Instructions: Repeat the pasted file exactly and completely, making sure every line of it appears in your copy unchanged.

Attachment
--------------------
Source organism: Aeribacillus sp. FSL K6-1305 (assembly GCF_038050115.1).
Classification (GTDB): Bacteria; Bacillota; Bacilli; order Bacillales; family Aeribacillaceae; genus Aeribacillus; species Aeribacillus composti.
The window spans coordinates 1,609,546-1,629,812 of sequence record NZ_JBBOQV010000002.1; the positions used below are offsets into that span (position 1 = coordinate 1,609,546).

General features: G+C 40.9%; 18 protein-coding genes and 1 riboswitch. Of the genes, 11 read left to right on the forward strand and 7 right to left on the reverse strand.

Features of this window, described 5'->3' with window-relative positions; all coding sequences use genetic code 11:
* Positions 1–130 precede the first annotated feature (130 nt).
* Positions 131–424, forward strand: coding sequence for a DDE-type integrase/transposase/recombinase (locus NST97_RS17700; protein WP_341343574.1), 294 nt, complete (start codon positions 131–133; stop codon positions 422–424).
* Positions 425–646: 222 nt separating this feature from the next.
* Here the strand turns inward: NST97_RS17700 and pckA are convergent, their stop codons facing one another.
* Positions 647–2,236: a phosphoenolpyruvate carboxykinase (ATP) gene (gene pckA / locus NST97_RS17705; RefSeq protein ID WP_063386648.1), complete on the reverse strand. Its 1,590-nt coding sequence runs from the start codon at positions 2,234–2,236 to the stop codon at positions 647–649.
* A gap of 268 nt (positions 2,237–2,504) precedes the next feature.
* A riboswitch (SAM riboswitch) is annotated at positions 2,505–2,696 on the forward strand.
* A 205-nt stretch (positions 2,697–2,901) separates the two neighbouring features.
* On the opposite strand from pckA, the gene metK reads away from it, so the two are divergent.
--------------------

Source organism: Aeribacillus sp. FSL K6-1305 (assembly GCF_038050115.1).
Classification (GTDB): Bacteria; Bacillota; Bacilli; order Bacillales; family Aeribacillaceae; genus Aeribacillus; species Aeribacillus composti.
The window spans coordinates 1,609,546-1,629,812 of sequence record NZ_JBBOQV010000002.1; the positions used below are offsets into that span (position 1 = coordinate 1,609,546).

General features: G+C 40.9%; 18 protein-coding genes and 1 riboswitch. Of the genes, 11 read left to right on the forward strand and 7 right to left on the reverse strand.

Features of this window, described 5'->3' with window-relative positions; all coding sequences use genetic code 11:
* Positions 1–130 precede the first annotated feature (130 nt).
* Positions 131–424, forward strand: coding sequence for a DDE-type integrase/transposase/recombinase (locus NST97_RS17700; protein WP_341343574.1), 294 nt, complete (start codon positions 131–133; stop codon positions 422–424).
* Positions 425–646: 222 nt separating this feature from the next.
* Here the strand turns inward: NST97_RS17700 and pckA are convergent, their stop codons facing one another.
* Positions 647–2,236: a phosphoenolpyruvate carboxykinase (ATP) gene (gene pckA / locus NST97_RS17705; RefSeq protein ID WP_063386648.1), complete on the reverse strand. Its 1,590-nt coding sequence runs from the start codon at positions 2,234–2,236 to the stop codon at positions 647–649.
* A gap of 268 nt (positions 2,237–2,504) precedes the next feature.
* A riboswitch (SAM riboswitch) is annotated at positions 2,505–2,696 on the forward strand.
* A 205-nt stretch (positions 2,697–2,901) separates the two neighbouring features.
* On the opposite strand from pckA, the gene metK reads away from it, so the two are divergent.